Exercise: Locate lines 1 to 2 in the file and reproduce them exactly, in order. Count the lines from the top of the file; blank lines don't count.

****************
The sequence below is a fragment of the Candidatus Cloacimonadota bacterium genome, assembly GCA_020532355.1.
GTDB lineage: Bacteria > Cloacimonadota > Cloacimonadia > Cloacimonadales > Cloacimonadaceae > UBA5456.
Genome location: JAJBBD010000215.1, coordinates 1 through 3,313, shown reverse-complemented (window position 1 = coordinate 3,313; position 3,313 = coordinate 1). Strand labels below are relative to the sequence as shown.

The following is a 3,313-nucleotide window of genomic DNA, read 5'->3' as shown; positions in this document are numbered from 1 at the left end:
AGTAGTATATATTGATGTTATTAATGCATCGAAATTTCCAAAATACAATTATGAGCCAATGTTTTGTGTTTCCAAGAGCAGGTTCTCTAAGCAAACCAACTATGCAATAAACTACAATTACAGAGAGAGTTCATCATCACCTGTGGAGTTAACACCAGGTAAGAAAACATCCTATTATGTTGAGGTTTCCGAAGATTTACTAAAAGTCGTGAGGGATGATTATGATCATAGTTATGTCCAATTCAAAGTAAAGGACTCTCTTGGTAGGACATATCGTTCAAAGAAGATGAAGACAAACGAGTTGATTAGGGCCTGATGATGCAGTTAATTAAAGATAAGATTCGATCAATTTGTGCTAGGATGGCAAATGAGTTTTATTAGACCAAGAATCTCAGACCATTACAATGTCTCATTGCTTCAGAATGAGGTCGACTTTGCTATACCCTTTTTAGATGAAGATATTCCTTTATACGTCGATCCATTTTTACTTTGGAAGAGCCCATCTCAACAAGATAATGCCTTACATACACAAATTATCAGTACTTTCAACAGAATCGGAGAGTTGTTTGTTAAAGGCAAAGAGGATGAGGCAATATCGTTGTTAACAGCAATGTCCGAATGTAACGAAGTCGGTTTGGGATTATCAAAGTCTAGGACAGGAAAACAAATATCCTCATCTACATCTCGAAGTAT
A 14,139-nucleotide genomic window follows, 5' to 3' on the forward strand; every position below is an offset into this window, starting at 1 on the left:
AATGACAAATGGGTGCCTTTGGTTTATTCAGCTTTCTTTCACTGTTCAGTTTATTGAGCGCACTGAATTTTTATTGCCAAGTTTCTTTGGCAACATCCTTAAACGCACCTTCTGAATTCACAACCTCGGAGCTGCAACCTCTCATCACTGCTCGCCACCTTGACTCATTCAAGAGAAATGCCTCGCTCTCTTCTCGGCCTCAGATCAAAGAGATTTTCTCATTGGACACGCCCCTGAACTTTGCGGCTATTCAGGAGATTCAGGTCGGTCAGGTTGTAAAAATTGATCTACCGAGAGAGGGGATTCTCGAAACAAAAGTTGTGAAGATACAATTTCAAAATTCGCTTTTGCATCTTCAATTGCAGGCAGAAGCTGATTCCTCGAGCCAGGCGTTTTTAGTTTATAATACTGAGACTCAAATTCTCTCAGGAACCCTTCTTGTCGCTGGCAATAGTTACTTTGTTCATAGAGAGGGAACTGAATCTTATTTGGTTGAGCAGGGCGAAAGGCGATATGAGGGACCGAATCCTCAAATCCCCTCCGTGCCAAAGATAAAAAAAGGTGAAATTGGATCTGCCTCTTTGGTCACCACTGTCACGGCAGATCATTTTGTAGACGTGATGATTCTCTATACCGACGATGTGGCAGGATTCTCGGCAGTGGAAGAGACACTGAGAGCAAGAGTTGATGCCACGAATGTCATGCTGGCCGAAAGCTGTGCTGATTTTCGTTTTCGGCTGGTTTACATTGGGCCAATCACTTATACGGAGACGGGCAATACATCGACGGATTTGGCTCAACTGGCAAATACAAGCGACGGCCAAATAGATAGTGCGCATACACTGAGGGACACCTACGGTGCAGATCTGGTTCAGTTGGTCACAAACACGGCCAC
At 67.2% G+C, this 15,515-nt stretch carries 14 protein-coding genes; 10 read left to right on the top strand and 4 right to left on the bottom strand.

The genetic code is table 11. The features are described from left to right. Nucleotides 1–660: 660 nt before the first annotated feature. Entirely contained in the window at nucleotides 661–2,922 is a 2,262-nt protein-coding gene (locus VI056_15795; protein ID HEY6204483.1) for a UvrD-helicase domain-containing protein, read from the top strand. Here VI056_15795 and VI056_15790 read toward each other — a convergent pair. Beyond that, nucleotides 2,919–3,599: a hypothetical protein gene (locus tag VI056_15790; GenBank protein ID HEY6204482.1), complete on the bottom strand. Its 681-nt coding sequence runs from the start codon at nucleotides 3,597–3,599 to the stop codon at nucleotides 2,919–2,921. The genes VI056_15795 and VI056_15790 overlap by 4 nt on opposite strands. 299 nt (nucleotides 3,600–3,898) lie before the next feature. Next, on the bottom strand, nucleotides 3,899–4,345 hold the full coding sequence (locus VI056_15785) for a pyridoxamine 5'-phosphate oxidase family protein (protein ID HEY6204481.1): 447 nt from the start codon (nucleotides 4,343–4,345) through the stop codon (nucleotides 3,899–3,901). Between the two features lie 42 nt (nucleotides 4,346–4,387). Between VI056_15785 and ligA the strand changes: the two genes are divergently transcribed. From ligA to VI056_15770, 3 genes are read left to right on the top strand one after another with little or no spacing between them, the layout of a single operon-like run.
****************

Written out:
The sequence below is a fragment of the Candidatus Cloacimonadota bacterium genome, assembly GCA_020532355.1.
GTDB lineage: Bacteria > Cloacimonadota > Cloacimonadia > Cloacimonadales > Cloacimonadaceae > UBA5456.